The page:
The most common type of lightning that researchers observed occurred shortly after the volcanic eruption and flashed high in the towering plume of ash and gas.
This lightning may be the product of dirty thunderstorm activity similar to that found in conventional thunderstorms.
The volcanic eruption itself is unable to generate sufficient electric charge to spark lightning for long after the eruption occurs or far from the crater, the researchers said.
Instead the scientists believe that electric charges are generated when rock fragments, ash, and ice particles in the plume collide to produce static charges—in much the same way that ice particles collide to create charge in regular thunderstorms.
"As the plume started going downwind, it seemed to have a life of its own and produced some 300 more or less normal [lightning bolts]," the University of Florida's Uman said.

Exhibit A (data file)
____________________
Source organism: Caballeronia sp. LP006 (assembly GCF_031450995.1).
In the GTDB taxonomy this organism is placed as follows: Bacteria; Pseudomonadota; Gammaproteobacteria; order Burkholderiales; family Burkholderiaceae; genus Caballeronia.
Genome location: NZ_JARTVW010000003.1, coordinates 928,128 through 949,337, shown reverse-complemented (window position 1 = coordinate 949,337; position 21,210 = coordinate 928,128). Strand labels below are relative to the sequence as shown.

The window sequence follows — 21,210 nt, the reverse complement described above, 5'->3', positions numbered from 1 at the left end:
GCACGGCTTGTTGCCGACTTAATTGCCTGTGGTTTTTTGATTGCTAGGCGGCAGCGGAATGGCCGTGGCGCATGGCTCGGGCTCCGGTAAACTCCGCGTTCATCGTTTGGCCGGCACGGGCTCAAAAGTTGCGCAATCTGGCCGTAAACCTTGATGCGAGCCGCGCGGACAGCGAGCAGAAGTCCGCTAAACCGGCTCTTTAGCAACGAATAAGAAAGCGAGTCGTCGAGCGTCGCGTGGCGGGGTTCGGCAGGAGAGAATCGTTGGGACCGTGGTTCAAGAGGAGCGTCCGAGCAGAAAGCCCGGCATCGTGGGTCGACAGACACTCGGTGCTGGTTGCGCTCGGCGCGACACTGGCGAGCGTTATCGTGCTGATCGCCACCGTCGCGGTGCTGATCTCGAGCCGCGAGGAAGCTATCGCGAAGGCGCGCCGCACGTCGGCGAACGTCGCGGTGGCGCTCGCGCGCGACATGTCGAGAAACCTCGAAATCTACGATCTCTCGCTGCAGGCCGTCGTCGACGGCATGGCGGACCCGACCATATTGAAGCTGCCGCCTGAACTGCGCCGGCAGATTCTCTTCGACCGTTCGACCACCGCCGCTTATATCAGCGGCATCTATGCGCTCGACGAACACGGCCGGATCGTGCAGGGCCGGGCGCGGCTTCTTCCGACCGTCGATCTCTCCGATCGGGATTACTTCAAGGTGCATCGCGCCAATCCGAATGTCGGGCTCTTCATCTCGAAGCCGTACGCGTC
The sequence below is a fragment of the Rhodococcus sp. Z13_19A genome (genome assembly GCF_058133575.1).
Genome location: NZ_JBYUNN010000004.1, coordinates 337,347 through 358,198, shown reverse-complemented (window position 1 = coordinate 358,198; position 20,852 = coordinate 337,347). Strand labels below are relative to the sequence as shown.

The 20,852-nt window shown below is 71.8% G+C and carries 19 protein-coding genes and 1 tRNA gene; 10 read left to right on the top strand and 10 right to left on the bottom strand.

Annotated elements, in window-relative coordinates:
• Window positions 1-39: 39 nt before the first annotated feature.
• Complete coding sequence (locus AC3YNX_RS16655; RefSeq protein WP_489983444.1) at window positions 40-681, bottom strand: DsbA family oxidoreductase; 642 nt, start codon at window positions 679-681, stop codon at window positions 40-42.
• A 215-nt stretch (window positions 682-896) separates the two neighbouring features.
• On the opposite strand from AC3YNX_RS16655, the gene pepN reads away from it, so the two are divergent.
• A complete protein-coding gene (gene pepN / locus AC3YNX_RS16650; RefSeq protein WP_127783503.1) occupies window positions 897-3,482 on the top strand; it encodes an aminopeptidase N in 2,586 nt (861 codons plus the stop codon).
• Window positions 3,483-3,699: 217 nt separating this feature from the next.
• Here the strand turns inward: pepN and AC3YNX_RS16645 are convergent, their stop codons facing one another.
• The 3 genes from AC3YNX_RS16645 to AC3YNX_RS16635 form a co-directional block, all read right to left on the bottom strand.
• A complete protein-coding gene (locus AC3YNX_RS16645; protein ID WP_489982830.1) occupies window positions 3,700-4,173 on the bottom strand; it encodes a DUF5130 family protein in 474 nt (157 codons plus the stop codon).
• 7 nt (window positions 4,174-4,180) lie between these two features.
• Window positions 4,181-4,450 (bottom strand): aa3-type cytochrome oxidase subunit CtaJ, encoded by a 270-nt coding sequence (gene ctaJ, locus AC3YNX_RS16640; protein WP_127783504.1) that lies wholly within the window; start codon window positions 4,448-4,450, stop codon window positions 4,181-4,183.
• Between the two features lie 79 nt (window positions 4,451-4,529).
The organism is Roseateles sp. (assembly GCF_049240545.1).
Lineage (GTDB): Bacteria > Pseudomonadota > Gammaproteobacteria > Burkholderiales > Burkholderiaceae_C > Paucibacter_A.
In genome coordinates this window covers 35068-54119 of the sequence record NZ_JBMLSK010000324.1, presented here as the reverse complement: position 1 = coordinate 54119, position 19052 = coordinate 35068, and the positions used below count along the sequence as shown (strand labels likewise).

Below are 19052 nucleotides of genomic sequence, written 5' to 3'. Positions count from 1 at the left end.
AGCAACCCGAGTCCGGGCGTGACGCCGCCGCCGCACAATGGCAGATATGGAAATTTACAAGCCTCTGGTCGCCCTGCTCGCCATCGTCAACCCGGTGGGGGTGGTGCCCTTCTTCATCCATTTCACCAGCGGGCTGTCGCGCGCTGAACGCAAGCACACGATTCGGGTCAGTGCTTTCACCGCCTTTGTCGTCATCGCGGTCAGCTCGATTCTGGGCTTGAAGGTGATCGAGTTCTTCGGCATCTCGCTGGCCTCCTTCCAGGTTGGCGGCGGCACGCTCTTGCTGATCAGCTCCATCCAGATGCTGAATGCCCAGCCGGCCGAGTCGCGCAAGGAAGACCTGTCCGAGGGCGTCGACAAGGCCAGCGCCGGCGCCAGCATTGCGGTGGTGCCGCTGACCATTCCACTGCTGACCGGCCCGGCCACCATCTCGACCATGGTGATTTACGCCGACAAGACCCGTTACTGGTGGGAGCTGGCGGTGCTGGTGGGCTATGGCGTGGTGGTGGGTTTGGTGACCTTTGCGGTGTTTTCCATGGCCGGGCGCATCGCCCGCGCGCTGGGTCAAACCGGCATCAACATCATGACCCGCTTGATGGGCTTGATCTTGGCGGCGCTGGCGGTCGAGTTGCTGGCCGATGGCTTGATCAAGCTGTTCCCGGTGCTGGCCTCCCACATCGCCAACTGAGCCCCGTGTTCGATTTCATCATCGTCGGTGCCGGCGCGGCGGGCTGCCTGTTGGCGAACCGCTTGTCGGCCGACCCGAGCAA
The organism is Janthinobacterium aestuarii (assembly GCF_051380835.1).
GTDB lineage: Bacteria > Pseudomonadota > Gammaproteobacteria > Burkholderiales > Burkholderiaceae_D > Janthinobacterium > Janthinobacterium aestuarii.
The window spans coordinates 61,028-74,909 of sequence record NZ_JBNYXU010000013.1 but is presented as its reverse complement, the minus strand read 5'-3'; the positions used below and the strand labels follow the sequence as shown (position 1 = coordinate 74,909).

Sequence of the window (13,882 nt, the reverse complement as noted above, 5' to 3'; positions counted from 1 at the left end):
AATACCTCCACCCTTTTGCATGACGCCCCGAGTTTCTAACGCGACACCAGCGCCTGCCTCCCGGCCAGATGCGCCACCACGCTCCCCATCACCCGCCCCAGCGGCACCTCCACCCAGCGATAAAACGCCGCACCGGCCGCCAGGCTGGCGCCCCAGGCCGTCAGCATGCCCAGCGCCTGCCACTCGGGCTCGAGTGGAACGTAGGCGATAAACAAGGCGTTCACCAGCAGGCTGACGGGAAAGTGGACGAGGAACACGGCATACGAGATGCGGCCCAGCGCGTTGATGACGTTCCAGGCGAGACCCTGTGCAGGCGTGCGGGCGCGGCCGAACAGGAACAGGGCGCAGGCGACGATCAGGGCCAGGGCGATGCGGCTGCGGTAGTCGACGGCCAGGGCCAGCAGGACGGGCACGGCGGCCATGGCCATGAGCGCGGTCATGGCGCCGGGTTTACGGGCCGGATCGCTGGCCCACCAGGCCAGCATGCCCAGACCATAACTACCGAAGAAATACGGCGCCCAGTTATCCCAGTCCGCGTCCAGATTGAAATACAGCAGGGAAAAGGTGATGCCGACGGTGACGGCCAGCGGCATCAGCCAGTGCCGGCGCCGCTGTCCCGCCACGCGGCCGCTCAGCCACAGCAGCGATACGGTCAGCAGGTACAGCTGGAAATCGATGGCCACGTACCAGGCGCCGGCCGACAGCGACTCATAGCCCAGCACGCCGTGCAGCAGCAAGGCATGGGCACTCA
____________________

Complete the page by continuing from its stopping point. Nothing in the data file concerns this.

"The implication is that it has produced more charge than it started with. Otherwise [the plume] couldn't continue to make lightning."
Volcanic eruptions release significant amounts of water, which may help fuel these dirty thunderstorms.
"Most of the volcano literature treats volcanic lightning as a different animal than natural cloud lightning," Uman said.
But, he noted, at least one kind of volcanic lightning appears to be "not all that much different than [conventional lightning in] a thunderstorm."
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